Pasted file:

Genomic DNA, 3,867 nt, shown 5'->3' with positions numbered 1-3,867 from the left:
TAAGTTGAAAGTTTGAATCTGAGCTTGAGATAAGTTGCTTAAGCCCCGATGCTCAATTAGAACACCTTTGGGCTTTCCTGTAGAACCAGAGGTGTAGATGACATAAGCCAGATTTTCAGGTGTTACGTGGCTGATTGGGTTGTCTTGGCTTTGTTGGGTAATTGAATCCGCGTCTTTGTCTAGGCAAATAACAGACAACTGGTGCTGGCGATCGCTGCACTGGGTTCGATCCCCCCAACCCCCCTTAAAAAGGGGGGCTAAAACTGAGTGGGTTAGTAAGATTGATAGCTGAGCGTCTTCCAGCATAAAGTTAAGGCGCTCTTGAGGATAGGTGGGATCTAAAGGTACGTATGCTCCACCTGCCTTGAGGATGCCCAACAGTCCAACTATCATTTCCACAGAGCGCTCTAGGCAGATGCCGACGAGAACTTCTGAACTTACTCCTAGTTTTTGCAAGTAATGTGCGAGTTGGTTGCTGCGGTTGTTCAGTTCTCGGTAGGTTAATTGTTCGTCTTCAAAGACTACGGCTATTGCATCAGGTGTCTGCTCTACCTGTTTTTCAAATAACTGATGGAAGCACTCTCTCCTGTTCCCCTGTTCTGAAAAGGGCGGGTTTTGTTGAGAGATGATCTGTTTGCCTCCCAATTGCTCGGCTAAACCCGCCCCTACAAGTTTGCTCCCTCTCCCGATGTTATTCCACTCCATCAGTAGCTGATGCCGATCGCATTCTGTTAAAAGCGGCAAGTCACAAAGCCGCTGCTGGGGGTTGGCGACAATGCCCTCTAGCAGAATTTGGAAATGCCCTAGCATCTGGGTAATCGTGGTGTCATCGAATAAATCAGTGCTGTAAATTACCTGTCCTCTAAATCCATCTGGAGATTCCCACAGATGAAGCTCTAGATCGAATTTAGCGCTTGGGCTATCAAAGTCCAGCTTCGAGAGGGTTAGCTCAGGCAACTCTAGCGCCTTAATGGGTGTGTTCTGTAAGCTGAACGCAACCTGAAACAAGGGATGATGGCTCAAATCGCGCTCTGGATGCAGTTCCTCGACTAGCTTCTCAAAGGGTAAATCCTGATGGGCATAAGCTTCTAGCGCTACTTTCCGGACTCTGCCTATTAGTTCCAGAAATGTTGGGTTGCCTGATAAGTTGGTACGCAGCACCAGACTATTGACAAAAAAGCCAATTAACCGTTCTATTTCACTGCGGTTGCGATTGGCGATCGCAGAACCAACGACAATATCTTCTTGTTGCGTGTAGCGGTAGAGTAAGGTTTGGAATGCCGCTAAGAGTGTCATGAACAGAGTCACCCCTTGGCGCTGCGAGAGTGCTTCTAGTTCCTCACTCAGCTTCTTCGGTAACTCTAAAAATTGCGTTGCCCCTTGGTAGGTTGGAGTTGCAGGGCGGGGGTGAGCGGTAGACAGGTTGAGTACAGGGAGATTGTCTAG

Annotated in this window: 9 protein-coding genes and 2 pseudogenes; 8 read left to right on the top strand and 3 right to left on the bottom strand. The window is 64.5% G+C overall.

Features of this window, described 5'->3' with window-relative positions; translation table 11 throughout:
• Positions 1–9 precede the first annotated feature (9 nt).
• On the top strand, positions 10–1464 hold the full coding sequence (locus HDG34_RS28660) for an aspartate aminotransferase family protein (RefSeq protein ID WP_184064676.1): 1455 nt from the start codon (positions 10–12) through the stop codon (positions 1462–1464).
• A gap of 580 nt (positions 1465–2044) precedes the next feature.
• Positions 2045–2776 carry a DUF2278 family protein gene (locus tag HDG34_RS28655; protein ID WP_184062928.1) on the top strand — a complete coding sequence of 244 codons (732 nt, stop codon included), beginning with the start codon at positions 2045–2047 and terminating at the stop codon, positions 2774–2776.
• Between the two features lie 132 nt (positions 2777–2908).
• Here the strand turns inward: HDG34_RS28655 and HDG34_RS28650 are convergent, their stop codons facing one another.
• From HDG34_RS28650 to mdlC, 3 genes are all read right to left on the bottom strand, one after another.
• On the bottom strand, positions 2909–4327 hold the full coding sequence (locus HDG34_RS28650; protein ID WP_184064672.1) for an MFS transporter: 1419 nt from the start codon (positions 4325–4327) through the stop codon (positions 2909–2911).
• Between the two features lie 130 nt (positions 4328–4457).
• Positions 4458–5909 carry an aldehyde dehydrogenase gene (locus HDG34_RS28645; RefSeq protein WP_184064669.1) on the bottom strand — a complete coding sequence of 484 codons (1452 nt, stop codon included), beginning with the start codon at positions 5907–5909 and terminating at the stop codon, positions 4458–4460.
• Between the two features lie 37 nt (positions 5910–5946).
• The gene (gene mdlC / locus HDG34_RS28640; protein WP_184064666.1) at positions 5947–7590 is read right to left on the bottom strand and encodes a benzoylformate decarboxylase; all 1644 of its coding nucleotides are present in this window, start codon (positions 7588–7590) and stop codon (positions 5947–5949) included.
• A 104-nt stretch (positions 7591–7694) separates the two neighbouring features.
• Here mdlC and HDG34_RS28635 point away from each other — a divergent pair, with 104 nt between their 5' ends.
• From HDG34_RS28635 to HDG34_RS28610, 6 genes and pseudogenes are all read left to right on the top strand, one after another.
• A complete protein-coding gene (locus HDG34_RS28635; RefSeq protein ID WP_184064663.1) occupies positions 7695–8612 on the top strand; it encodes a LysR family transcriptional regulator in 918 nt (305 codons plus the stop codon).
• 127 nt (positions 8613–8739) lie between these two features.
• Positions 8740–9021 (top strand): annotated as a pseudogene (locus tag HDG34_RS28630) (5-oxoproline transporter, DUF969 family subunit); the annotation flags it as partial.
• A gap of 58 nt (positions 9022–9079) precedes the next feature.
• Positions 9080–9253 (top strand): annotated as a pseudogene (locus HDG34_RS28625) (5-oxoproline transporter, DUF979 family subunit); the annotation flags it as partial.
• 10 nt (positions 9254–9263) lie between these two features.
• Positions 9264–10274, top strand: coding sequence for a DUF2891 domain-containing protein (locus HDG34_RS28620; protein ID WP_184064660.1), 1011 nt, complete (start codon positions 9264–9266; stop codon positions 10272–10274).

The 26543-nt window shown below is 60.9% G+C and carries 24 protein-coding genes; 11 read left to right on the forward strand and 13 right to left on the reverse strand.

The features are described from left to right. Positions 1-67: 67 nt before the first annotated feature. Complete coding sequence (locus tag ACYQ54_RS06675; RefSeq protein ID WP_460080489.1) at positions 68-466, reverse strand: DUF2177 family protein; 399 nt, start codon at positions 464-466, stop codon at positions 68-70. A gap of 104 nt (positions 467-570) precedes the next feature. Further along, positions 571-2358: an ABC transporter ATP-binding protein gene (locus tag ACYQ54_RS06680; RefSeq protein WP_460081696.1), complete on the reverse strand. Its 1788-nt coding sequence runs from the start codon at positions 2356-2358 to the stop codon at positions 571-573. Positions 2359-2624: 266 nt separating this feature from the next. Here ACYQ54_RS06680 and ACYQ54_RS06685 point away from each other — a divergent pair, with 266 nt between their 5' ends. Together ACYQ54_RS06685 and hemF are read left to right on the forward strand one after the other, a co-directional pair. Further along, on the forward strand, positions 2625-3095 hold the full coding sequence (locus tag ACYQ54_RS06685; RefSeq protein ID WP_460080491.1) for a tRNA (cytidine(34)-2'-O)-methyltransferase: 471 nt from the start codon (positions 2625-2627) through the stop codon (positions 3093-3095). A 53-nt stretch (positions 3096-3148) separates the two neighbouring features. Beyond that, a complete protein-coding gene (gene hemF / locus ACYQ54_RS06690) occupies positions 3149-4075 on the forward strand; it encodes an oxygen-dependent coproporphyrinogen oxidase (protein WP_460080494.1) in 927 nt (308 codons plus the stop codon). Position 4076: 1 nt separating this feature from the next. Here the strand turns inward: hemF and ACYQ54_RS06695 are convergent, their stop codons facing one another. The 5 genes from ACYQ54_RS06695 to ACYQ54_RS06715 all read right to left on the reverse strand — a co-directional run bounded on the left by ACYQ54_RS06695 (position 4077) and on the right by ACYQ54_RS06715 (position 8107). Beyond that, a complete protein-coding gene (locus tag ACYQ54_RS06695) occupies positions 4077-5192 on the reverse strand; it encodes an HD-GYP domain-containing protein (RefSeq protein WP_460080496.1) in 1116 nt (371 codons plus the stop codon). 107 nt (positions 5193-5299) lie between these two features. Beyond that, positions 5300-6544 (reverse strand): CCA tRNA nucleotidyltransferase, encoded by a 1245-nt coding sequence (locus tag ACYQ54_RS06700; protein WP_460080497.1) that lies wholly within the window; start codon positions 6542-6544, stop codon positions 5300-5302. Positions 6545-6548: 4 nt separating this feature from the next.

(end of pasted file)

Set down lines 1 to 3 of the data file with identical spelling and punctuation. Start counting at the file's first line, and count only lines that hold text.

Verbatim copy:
Genomic DNA, 3,867 nt, shown 5'->3' with positions numbered 1-3,867 from the left:
TAAGTTGAAAGTTTGAATCTGAGCTTGAGATAAGTTGCTTAAGCCCCGATGCTCAATTAGAACACCTTTGGGCTTTCCTGTAGAACCAGAGGTGTAGATGACATAAGCCAGATTTTCAGGTGTTACGTGGCTGATTGGGTTGTCTTGGCTTTGTTGGGTAATTGAATCCGCGTCTTTGTCTAGGCAAATAACAGACAACTGGTGCTGGCGATCGCTGCACTGGGTTCGATCCCCCCAACCCCCCTTAAAAAGGGGGGCTAAAACTGAGTGGGTTAGTAAGATTGATAGCTGAGCGTCTTCCAGCATAAAGTTAAGGCGCTCTTGAGGATAGGTGGGATCTAAAGGTACGTATGCTCCACCTGCCTTGAGGATGCCCAACAGTCCAACTATCATTTCCACAGAGCGCTCTAGGCAGATGCCGACGAGAACTTCTGAACTTACTCCTAGTTTTTGCAAGTAATGTGCGAGTTGGTTGCTGCGGTTGTTCAGTTCTCGGTAGGTTAATTGTTCGTCTTCAAAGACTACGGCTATTGCATCAGGTGTCTGCTCTACCTGTTTTTCAAATAACTGATGGAAGCACTCTCTCCTGTTCCCCTGTTCTGAAAAGGGCGGGTTTTGTTGAGAGATGATCTGTTTGCCTCCCAATTGCTCGGCTAAACCCGCCCCTACAAGTTTGCTCCCTCTCCCGATGTTATTCCACTCCATCAGTAGCTGATGCCGATCGCATTCTGTTAAAAGCGGCAAGTCACAAAGCCGCTGCTGGGGGTTGGCGACAATGCCCTCTAGCAGAATTTGGAAATGCCCTAGCATCTGGGTAATCGTGGTGTCATCGAATAAATCAGTGCTGTAAATTACCTGTCCTCTAAATCCATCTGGAGATTCCCACAGATGAAGCTCTAGATCGAATTTAGCGCTTGGGCTATCAAAGTCCAGCTTCGAGAGGGTTAGCTCAGGCAACTCTAGCGCCTTAATGGGTGTGTTCTGTAAGCTGAACGCAACCTGAAACAAGGGATGATGGCTCAAATCGCGCTCTGGATGCAGTTCCTCGACTAGCTTCTCAAAGGGTAAATCCTGATGGGCATAAGCTTCTAGCGCTACTTTCCGGACTCTGCCTATTAGTTCCAGAAATGTTGGGTTGCCTGATAAGTTGGTACGCAGCACCAGACTATTGACAAAAAAGCCAATTAACCGTTCTATTTCACTGCGGTTGCGATTGGCGATCGCAGAACCAACGACAATATCTTCTTGTTGCGTGTAGCGGTAGAGTAAGGTTTGGAATGCCGCTAAGAGTGTCATGAACAGAGTCACCCCTTGGCGCTGCGAGAGTGCTTCTAGTTCCTCACTCAGCTTCTTCGGTAACTCTAAAAATTGCGTTGCCCCTTGGTAGGTTGGAGTTGCAGGGCGGGGGTGAGCGGTAGACAGGTTGAGTACAGGGAGATTGTCTAG

Annotated in this window: 9 protein-coding genes and 2 pseudogenes; 8 read left to right on the top strand and 3 right to left on the bottom strand. The window is 64.5% G+C overall.